Fall 2013
Facing the BRCA gene: Twin journeys

Twins Bonnie McIlhoney (left) and Brenda LaConte faced difficult choices because they have the BRCA1 gene.

Brenda LaConte and Bonnie McIlhoney closely followed last May’s media reports of Angelina Jolie’s preventive double mastectomy after testing positive for the BRCA1 gene, which put the actress at high risk of breast cancer. For the fraternal twins, it was more than news. It was personal.

Like Jolie, both sisters, who share a house in Stratford, have the BRCA1 gene, a link to hereditary and ovarian cancer. Like the actress, the sisters faced and made difficult choices. But unlike Jolie, there were no headlines. Only quiet conversations with family and close friends.

The positive emotional and physical results of their difficult choices, especially the final step – breast reconstruction by Anke Ott-Young, MD, PhD, oncology plastic surgeon – led the sisters to heed the advice of their entire medical team at Bridgeport Hospital’s Norma F. Pfriem Breast Care Center: Share your different journeys with other women.

A mammogram that wasn’t routine
The first journey began in June 2009. Brenda was diagnosed with breast cancer. “I had a routine mammogram and they found something in my left breast,” she recalled. Her Ob/Gyn referred her to Mary Pronovost, MD, medical director of the hospital’s Norma F. Pfriem Breast Care Center and breast cancer surgeon who partners with Dr. Ott-Young and whom Brenda met with first. Dr. Pronovost confirmed the diagnosis with a biopsy.

Shortly after, Brenda, accompanied by her sisters Bonnie and Sherri, met with Dr. Pronovost and Dr. Ott-Young at their office in Fairfield, part of the Norma F. Pfriem Breast Care Center. “I was given three options: a lumpectomy to remove the tumor, removing the entire breast or having bilateral mastectomies (removing the left breast to treat the existing cancer and the right as a preventive mastectomy),” said Brenda.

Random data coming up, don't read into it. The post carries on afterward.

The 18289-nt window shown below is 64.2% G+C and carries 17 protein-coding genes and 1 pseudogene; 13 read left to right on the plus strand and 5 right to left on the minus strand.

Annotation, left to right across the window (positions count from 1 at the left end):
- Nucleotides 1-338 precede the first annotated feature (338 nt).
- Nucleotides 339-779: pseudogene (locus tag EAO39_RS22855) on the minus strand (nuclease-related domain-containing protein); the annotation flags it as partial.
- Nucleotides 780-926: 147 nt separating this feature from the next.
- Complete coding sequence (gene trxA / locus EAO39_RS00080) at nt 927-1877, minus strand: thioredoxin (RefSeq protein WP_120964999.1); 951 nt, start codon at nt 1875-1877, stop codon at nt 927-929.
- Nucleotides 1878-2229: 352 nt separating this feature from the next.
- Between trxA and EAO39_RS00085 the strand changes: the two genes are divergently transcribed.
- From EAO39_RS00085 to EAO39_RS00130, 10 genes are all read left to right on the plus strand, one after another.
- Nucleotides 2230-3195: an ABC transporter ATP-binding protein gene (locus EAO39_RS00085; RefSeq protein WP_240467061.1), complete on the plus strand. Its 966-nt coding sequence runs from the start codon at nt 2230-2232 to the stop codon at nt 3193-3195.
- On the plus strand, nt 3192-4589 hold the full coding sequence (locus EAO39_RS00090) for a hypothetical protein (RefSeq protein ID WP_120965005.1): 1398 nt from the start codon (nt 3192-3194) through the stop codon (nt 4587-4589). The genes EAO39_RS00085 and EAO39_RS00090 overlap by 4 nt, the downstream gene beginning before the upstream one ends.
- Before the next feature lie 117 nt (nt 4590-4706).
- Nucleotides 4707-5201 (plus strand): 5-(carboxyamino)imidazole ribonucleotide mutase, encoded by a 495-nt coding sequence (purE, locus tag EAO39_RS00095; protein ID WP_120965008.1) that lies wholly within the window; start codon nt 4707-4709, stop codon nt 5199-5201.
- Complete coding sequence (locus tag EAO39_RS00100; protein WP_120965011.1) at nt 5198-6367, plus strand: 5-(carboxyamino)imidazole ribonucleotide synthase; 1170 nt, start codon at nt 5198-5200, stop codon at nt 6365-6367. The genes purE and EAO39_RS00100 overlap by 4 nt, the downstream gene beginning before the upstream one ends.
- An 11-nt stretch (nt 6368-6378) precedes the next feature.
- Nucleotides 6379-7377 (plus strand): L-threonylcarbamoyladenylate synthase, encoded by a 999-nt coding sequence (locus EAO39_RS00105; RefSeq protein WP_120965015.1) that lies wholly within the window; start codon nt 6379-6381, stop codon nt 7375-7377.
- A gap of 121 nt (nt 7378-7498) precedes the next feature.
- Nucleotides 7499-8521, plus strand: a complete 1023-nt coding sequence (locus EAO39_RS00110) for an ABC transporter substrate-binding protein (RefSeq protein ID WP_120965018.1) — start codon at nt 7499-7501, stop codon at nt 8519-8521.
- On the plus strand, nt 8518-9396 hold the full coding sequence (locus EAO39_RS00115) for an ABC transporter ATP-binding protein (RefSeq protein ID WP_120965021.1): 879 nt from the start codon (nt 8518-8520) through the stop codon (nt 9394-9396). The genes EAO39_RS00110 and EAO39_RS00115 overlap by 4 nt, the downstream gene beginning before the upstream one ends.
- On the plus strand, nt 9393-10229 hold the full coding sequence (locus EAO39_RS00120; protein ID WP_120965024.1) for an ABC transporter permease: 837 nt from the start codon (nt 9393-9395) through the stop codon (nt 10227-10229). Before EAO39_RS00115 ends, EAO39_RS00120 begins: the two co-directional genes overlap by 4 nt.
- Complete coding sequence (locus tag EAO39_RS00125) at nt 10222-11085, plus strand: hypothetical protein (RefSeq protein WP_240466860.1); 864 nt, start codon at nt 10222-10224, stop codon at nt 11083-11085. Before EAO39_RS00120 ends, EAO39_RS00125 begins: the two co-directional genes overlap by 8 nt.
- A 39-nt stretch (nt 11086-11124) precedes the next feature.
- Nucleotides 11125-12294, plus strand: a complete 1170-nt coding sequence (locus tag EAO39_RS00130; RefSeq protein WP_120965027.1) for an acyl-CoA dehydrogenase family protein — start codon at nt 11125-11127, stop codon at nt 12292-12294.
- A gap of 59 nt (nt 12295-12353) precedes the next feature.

Knowing breast cancer took their mother at age 52 and that their grandmother died of ovarian cancer, Brenda chose bilateral mastectomies, which were performed in October 2009. Rounds of chemotherapy followed. “I just wanted to get rid of any chance of cancer,” said Brenda about her decision.

Dr. Pronovost and Dr. Ott-Young completed the surgery and breast reconstruction the same day, a procedure that for other surgeons can often require several sessions.

“While we collaborated as early as 2000, our real partnership managing breast cancer began in 2006 when Dr. Ott-Young returned from a fellowship in Germany where she became familiar with oncoplastic techniques,” explained Dr. Pronovost. “We worked together in incorporating these techniques, which allow many of our patients to have their mastectomies and immediate reconstruction in one setting.”

“Another major advantage for our patients is having a dedicated breast center at Bridgeport Hospital, which most other hospitals do not,” added Dr. Ott-Young.

Testing for the BRCA gene
Brenda’s diagnosis of breast cancer included another key step: genetic testing at the Norma F. Pfriem Breast Care Center in Fairfield. Did she carry the BRCA gene?

“Once a patient is diagnosed with breast cancer, we look at age, family history and tumor features to determine if gene testing is warranted,” said Dr. Pronovost. Brenda qualified and was tested to help determine the best treatment plan, explained Dr. Pronovost.

Testing was done in the office, with the help of Sally Cascella, MAHSN, RN, senior nurse educator/navigator hereditary breast and ovarian cancer specialist, who is trained to counsel and educate patients about the BRCA mutations. The results were what Brenda feared – positive for BRCA1.

“Knowing she had the BRCA1 mutation helped Brenda chose the bilateral mastectomies,” explained Dr. Pronovost. Her test results also created a ripple effect through the family. Bonnie quickly agreed to testing, along with their brother Vinny and sister Sherri. But only Bonnie, Brenda’s fraternal twin, tested positive. In fact, only 10-15 percent of women diagnosed with breast cancer carry the BRCA gene, said Dr. Pronovost. “In the general population, the gene mutation is only 1 in 345.”

“I got my gene-testing results the same day Brenda was scheduled to have her preventive hysterectomy/ oophorectomy (removing the ovaries),” recalled Bonnie. Except it wasn’t preventive. The doctors discovered cancer in Brenda’s fallopian tubes and elsewhere. That meant a total abdominal hysterectomy, followed by more rounds of chemotherapy.